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This film also has echoes of the novel The Count of Monte Cristo, believe it or not, and another Quentin Tarantino joint, Reservoir Dogs. What I mean by that compound assertion is that, what we have with the film Criminal Activities is a revenge pursuit inextricably intertwined with a caper plot. The one depends upon the other.
The other part of what I mean by the above compound assertion is this: In Criminal Activities, as was the case with Reservoir Dogs, there are two actors doing double-acting.
What I mean by "double-acting" is that, in Criminal Activities, there are two characters who "are not what they seem." We have actors playing roles of characters, who are playing additional "fictional" roles internal to the story.
I won't tell you who those characters are because that would give the whole game away. Suffice it to say that the deception is absolutely necessary to the execution of the "real Keyser Soze's" plan.
Okay, now is a good time to brief you on the story.
It goes like this: Mobster Eddie Lavato (John Travolta) loans two-hundred-thousand dollars (it quickly becomes four-hundred-thousand, due to what Eddie Lavato so quaintly calls "the cost of money") to a gaggle of friends, former high school comrades, in fact. They are: Zach (Michael Pitt), Noah (Dan Stevens), Bryce (Rob Brown), and Warren (Christopher Abbot).
They want the money for some investment/business deal. The business deal does not work out and they, therefore, cannot repay the money they borrowed from Eddie Lavato. But its fine, its okay. Lavato is willing to wipe the slate clean, if the gang is willing to do a small favor for him.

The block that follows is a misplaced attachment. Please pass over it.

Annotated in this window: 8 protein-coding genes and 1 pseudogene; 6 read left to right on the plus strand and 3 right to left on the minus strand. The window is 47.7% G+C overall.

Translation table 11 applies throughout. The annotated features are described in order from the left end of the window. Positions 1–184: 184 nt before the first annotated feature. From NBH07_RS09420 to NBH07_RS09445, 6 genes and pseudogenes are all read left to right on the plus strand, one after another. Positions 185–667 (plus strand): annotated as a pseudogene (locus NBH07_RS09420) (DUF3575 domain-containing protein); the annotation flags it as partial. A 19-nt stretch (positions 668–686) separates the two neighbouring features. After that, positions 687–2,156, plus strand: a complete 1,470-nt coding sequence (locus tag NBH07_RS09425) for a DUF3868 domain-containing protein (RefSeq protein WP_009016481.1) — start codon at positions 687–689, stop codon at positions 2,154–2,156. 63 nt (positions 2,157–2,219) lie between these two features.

Lavato's brief goes like this: He has a dearly beloved niece, who has been kidnapped by underworld types. They tell Lavato that if he wants his niece back, he must deliver to them another person---not money. A person.
The person they want is an African-American gangster named Marques (played by Edi Gathegi), who is the nephew of a big-time gangster kingpin called Demetrios.... something.
Now, when underworld kingpin Demetrios gets a phone call informing him of his beloved nephew's abduction, he flips out, calms down, and then puts out the word that he's offering a two million dollar reward, payable to anyone who finds his nephew Marques.
Okay, back to Eddie Lavato and his four debtors. What Eddie needs Zach and Bryce and Noah and Warren to do---in order to help Mr. Lavato square things with the party of the first part---is to take Marques and hold him somewhere for twenty-four hours. Then Lavato will come and pick up Marques and deliver him to the party of the first part, in exchange for the release of his niece.
Is that clear?
The four, ultimately (since they have no choice) agree to do it: kidnap gangster Marques. They do it and hold him somewhere for some time.
The scenario ultimately ends with Marques dead, duct taped to a chair, his body riddled with bullets. When that happens I want you to remember to ask yourself this question: Who, if anybody, is going to collect the money---you know, the two million dollars for "finding" Marques?
For what its worth, I give this movie three out of four stars. I enjoyed it!
Thank you for reading!
William Thomas (author) from That Great Primordial Smash UP of This and That Which Gave Rise To All Beings and All Things! on June 03, 2016:
Thanks, Frank. Cable is where I saw it myself.
Frank Atanacio from Shelton on June 03, 2016:
Just saw the movie on cable.. so this review was a surprise and easy to follow...:) thanks winged always enjoy your reviews
William Thomas (author) from That Great Primordial Smash UP of This and That Which Gave Rise To All Beings and All Things! on June 02, 2016:
No problem, fpherj48! I hope my endorsement doesn't let you down.
Thanks for stopping over.
Suzie from Carson City on June 02, 2016:
Thanks for the great review. Sounds like a movie I will definitely see!